MEPs have urged the European Commission to provide more details on the EU’s relationship with controversial US big data analytics firm Palantir, following a series of revelations detailing the involvement of the company in Europe.
The news comes following a recent EURACTIV investigation which revealed that Commission President Ursula von der Leyen had met the CEO of Palantir at Davos in January, but that the executive had kept no notes detailing what had been discussed in the meeting.
Palantir obtained infamy following a 2018 partnership agreement with US Immigration and Customs Enforcement, in which the company was contracted to deploy its Investigative Case Management (ICM) system, used as part of President Donald Trump’s bid to deport millions of immigrants from the US.
The firm also counts as one of its founders Peter Thiel, Facebook’s first outside investor who also donated $1.25 million to President Trump’s 2016 Presidential Campaign. It has also been alleged that Palantir previously worked with Cambridge Analytica, the political analytics firm that illegally obtained the personal data of around 87 million Facebook users without their knowledge.
EURACTIV’s recent report has sparked immediate reactions from Members of the European Parliament, including liberals Karen Melchior and Sophie in ‘t Veld, who pressed the Commission to improve its commitment to transparency – an area highlighted as a political priority by President von der Leyen at the start of her term.
In ‘t Veld, who has been following the operations of the US company since they provoked controversy, penned a separate letter to the Commission on Thursday (10 June), calling for more information on key several developments in the relationship between Palantir and EU organisations over recent years.
A day earlier, on June 9, EU home affairs Commissioner Ylva Johansson had revealed that EU law enforcement agency Europol had been using technology developed by Palantir since 2016, for “the operational analysis of all counter-terrorism related data.”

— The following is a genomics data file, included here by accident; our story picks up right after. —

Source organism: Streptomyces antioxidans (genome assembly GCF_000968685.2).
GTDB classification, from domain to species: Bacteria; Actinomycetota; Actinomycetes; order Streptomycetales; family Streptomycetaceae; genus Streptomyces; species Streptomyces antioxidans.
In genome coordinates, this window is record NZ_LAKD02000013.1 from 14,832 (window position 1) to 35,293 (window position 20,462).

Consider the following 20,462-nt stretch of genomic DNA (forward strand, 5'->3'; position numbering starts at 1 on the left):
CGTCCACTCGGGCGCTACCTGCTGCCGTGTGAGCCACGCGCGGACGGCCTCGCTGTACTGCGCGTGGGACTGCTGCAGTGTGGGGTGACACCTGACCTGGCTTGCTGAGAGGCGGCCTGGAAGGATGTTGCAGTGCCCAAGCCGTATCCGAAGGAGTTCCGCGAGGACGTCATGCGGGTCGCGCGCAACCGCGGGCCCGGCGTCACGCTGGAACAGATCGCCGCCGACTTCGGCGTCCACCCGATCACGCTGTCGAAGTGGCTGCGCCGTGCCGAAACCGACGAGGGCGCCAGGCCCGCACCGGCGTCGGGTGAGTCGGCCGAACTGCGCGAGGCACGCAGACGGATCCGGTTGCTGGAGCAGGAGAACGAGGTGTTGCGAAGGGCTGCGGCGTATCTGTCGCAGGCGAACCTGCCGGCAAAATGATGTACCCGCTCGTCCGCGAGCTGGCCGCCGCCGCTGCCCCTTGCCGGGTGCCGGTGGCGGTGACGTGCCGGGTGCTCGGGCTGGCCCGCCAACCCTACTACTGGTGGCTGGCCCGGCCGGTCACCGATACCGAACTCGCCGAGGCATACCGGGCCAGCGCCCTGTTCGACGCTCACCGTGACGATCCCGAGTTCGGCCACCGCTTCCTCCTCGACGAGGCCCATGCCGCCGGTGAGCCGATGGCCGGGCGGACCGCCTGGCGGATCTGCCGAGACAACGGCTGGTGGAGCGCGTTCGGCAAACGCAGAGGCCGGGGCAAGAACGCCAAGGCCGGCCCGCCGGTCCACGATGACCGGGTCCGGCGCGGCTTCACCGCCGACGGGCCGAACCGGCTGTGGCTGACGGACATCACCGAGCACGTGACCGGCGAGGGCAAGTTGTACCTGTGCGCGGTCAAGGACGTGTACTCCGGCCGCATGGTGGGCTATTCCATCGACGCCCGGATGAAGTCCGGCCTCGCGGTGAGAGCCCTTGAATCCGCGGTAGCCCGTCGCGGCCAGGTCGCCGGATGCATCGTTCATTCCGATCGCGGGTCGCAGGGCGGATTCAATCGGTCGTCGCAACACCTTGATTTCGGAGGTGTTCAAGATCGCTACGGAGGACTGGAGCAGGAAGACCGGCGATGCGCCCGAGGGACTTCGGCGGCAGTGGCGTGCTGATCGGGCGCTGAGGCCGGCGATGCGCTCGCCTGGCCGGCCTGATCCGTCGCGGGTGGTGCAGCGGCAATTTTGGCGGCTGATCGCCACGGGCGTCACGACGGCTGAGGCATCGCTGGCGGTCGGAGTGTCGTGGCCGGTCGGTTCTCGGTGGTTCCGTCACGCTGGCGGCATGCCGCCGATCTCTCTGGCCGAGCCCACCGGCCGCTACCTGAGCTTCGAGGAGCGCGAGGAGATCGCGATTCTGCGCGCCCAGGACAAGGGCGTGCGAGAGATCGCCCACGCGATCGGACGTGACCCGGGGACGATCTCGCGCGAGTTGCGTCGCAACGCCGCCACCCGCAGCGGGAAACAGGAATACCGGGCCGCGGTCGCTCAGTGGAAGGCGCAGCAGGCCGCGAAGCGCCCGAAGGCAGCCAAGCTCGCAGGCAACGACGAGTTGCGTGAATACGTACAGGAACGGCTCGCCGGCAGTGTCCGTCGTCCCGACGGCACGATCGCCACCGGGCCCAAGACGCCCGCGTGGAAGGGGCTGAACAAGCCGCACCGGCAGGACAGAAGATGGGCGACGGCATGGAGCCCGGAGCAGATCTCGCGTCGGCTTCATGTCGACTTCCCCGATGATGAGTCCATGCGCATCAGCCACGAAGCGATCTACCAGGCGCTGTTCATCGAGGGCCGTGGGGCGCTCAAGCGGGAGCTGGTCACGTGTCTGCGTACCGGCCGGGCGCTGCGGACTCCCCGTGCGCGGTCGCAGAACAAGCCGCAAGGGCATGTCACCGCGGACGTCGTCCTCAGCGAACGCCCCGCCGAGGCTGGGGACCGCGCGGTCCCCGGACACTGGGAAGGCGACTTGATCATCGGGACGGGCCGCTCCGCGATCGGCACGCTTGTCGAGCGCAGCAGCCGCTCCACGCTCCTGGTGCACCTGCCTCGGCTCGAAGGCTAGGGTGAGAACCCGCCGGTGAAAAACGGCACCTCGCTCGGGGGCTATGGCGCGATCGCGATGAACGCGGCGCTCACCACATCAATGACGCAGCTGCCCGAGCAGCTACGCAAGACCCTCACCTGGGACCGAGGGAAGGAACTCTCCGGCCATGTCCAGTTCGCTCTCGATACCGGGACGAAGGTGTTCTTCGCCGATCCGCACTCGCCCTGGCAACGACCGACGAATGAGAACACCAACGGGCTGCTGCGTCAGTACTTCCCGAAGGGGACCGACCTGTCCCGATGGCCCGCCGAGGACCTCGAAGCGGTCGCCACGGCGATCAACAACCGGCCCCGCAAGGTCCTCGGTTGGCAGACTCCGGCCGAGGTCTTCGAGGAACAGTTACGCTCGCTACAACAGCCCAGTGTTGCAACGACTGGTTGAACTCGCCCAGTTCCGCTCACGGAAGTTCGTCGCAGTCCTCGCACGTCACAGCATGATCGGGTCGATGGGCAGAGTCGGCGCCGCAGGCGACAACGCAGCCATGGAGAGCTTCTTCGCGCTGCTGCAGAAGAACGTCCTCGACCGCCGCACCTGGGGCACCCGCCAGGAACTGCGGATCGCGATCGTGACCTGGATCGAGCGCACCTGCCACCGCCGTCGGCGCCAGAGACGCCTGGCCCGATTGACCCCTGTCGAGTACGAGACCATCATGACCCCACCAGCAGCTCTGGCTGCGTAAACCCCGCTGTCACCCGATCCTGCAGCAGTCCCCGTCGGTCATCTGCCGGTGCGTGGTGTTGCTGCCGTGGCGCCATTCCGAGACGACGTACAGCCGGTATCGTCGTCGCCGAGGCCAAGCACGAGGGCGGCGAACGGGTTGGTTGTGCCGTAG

The police agency contracted Palantir indirectly through the Dutch arm of French company Capgemini, based on a multi-million public tender deal, Johansson wrote in a letter to Cornelia Ernst, a lawmaker from the leftist GUE group in the European Parliament.
In ‘t Veld pushed the Commission further for the details of this relationship on Wednesday, highlighting also that a senior analyst at Europol worked as an “embedded analyst” at Palantir from December 2012 until March 2014.
The Dutch MEP also raised concerns about Palantir’s involvement in Europe’s coronavirus contact tracing app, and requested more information about a March 2019 meeting between EU Counter-Terrorism Coordinator Gilles De Kerchove and Deputy Director General Mr Olivier Onidi, who travelled to Washington to meet with Palantir representatives.
Moreover, at the beginning of June, documents released to in ‘t Veld under freedom of information laws brought to light a series of briefing notes prepared for a meeting between Peter Thiel and the EU’s Vice-President for Digital, Margrethe Vestager, at the Munich Security Conference in February this year.
In the briefing notes, Vestager is asked to deliver a series of “main messages” to Thiel – one of which concerns the lack of EU private sector investment in “deep technologies”. In this vein, the notes advise that Vestager “welcome suggestions” from Palantir’s founder:
“For several reasons however, the private sector in the EU is not investing yet in innovative deep tech companies as much as it could,” the briefing notes say. “Welcome ideas and suggestions from your interlocutor, based on his long experience in the US and his recent experience in Europe on how this situation might Improve.”
(Edited by Frédéric Simon)